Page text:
There are a lot of "coach killers" in the NBA, not on purpose. I love Allen Iverson's heart, and yes, he does practice now, and he does try to lead. But you are in a complete no-win situation with your best player and biggest scorer at 5-11 in the NBA. A player doesn't have to be a bad guy to be a "coach killer."
 

keepoursaints

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I think it is true. They overpaid Vick and now are stuck with him as their QB despite the fact that while he is a world-class athlete, he just isn't a QB. They keep playing him because he has that game changing ability, but that's a rare occurance and has been in his career.

I agree with LC on this one too...... sticking with one player rather than going with the best player at the position can cost a coach his job and should.
 

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Sprewell tried his best, but some dudes pulled him off.

I think QBs can maybe be coach killers in the NFL, because they can expose things like stubborn natures, inability to adapt, poor talent evaluation and drafting, etc. Poor QB play seems like it can be a symptom of poorly run team.

I like this one.
 
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superchuck500

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Again, why does the buck pass Haslett to AB? Haslett killed himself with his own stubborness about AB. That's my point. Why is the coach's failure to rectify the situation with either coaching or personnel changes no longer the coach's failure, and now becomes the player's failure?
Fans, analysts, other coaches alike were criticizing Haslett's loyalty to AB for several seasons. Why is AB the "coach killer" and Haslett not responsible for his own failure as a result of his undying loyalty to a bad player?

It just seems to me that "players don't kill coaches- coaches kill coaches."
 

Loose Cannon

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I think it is true. They overpaid Vick and now are stuck with him as their QB despite the fact that while he is a world-class athlete, he just isn't a QB. They keep playing him because he has that game changing ability, but that's a rare occurance and has been in his career.

I agree with LC on this one too...... sticking with one player rather than going with the best player at the position can cost a coach his job and should.

Mora is killing himself with Vick because the offense they run is probably the absolute worst offense you can run with a player that has Vick's portfolio of strengths and weaknesses.

Vick is not a coach killer, at least not with his play on the field. The typical stubbornness of NFL coaches and their unwillingness to adapt is what's killing Mora.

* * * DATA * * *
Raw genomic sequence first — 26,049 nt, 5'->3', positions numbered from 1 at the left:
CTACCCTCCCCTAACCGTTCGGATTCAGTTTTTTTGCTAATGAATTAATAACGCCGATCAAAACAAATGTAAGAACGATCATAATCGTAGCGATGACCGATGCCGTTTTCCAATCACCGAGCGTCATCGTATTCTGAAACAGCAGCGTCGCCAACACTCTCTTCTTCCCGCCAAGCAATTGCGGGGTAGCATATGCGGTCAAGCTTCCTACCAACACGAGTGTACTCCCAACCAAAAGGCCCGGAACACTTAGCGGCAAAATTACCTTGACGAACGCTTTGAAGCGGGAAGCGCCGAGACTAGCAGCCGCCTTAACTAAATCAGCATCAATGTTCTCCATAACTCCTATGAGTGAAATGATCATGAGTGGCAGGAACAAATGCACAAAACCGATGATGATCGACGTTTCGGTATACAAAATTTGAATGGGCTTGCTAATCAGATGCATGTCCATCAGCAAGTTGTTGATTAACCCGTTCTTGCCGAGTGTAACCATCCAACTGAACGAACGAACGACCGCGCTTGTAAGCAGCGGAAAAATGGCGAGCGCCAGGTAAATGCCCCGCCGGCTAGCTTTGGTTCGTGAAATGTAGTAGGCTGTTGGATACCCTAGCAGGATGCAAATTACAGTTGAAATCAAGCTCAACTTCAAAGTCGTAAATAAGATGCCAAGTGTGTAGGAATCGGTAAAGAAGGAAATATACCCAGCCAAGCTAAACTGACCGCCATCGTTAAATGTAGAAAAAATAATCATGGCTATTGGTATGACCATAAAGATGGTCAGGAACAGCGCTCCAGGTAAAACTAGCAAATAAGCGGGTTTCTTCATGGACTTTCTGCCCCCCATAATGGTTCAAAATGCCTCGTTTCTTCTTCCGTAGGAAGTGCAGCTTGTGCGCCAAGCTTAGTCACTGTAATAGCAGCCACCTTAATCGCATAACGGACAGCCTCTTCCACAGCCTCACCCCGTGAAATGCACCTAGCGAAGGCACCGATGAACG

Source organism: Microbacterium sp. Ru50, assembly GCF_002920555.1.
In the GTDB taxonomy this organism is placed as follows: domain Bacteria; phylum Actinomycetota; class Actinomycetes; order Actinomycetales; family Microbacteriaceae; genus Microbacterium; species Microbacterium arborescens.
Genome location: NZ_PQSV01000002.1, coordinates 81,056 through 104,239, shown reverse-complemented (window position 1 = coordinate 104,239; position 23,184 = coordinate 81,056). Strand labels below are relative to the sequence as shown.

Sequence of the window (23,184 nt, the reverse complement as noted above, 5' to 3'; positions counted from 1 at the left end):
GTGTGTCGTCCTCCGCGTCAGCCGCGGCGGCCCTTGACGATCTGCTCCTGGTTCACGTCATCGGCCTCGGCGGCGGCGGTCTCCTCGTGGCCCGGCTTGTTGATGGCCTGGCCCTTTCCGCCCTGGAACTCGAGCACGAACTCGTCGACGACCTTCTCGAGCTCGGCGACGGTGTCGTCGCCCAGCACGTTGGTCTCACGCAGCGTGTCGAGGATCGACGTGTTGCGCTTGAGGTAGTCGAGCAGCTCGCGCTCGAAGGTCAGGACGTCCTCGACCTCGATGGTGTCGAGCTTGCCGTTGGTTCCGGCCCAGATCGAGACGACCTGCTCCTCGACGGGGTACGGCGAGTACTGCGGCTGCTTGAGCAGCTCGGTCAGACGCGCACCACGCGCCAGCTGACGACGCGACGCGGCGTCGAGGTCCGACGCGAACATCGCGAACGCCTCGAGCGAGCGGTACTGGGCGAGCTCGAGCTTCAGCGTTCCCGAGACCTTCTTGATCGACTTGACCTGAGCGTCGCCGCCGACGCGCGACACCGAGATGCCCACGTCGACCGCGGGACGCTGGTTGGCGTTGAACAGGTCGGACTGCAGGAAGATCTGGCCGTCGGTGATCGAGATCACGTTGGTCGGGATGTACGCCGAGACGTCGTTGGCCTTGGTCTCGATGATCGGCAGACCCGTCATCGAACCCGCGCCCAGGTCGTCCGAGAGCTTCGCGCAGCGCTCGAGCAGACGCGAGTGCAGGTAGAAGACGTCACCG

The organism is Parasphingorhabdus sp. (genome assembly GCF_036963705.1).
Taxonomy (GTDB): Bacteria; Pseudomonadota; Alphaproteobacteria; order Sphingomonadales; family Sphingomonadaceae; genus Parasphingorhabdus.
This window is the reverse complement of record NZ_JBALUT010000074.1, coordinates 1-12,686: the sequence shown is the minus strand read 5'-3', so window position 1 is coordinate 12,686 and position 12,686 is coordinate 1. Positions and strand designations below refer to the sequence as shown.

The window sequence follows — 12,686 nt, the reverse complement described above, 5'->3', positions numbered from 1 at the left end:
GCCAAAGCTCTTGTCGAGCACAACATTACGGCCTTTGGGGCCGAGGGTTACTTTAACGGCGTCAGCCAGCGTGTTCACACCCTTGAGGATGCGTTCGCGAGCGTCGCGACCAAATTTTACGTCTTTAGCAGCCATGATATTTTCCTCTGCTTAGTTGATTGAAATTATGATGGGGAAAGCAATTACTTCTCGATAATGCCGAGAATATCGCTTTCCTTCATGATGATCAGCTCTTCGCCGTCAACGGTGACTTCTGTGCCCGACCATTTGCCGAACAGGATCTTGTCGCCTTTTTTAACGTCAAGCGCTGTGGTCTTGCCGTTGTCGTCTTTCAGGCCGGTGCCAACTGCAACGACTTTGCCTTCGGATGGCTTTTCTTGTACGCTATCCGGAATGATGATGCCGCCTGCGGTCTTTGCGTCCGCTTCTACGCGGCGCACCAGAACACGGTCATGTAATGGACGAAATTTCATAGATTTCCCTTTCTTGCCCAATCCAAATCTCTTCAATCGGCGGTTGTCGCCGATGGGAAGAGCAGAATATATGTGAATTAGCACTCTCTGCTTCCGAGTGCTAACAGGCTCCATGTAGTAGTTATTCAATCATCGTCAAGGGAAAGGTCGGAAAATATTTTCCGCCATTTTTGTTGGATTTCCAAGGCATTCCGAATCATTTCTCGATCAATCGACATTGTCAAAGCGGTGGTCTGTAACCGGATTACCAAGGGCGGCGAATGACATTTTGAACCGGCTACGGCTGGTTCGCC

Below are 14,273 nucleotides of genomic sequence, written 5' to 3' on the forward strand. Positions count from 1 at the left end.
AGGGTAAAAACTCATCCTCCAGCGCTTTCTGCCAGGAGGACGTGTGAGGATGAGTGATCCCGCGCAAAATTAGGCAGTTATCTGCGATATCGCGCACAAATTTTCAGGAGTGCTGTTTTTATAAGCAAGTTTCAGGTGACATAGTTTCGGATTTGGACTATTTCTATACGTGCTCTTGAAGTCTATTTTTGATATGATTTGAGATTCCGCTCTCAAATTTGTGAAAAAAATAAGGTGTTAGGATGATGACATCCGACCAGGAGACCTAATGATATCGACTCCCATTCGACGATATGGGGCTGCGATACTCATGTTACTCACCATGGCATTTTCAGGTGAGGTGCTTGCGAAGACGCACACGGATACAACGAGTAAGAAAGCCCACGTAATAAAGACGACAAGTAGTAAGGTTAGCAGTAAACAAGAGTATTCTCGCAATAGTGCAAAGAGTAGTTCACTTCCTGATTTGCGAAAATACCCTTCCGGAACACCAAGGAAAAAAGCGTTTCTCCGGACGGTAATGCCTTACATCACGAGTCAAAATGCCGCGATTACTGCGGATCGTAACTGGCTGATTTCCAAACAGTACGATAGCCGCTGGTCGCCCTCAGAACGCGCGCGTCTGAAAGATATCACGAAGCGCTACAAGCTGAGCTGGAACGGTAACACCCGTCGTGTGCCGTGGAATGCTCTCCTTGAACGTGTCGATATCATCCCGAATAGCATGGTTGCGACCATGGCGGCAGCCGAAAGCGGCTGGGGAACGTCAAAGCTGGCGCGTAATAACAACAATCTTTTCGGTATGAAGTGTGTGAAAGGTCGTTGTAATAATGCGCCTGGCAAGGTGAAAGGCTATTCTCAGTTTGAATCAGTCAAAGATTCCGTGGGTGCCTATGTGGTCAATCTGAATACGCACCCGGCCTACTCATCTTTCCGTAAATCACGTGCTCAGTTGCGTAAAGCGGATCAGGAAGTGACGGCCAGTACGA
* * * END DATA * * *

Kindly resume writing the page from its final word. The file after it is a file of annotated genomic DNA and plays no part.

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I disagree in the "nfl complexity" argument. It comes down to execution of plays. When Aaron was here, he clearly could not read through his assigned progressions. I think Vick has the same problem in "reading" his progressions. But with Vick, he has the once-in-a-blue moon athletic ability to mask that problem by running. Problem with that is you alienate your WR's to the point that they begin to think " hey the ball isnt coming my way".

Now the HC has a delimma. You have a $100 mil QB who has all the talent in the world. You have pressure from top down to fans to expolit that talent, but that talent is not suited for the "NFL GAME' and the NFL GAME is not ready to change. ( same reason the option/wishbone play does not work) What is a coach to do? Mora tried the "pocket passer" tech. with Vick and it failed. Now they reverted back to the run first, pass second tech. and teams now know how to defense it. As a HC you have no other options. Ergo, coach killer.
 

keepoursaints

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Again, why does the buck pass Haslett to AB? Haslett killed himself with his own stubborness about AB. That's my point. Why is the coach's failure to rectify the situation with either coaching or personnel changes no longer the coach's failure, and now becomes the player's failure?
Fans, analysts, other coaches alike were criticizing Haslett's loyalty to AB for several seasons. Why is AB the "coach killer" and Haslett not responsible for his own failure as a result of his undying loyalty to a bad player?
It just depends on how you look at the situation. AB became Haslett's killer because he would flash moments of greatness that Haslett would fixate on and ignore his normal tendencies to be overly inconsistant. I don't think what Mora or anyone is saying is that Vick is out to kill his coach's career, but rather that the coaches run into trouble when they stick with a player who will show flashes of brilliance rather than go with someone who will just be consistent and not lose the game for their team.

I think that's what Mora meant by his statement, that Vick makes jaw-dropping plays that make Mora Jr and the Atlanta coaching staff want to give him the ball all the time, and at the same time overlook the fact that he just isn't consistent enough to be a leader of their team.
 

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Again, why does the buck pass Haslett to AB? Haslett killed himself with his own stubborness about AB. That's my point. Why is the coach's failure to rectify the situation with either coaching or personnel changes no longer the coach's failure, and now becomes the player's failure?
Fans, analysts, other coaches alike were criticizing Haslett's loyalty to AB for several seasons. Why is AB the "coach killer" and Haslett not responsible for his own failure as a result of his undying loyalty to a bad player?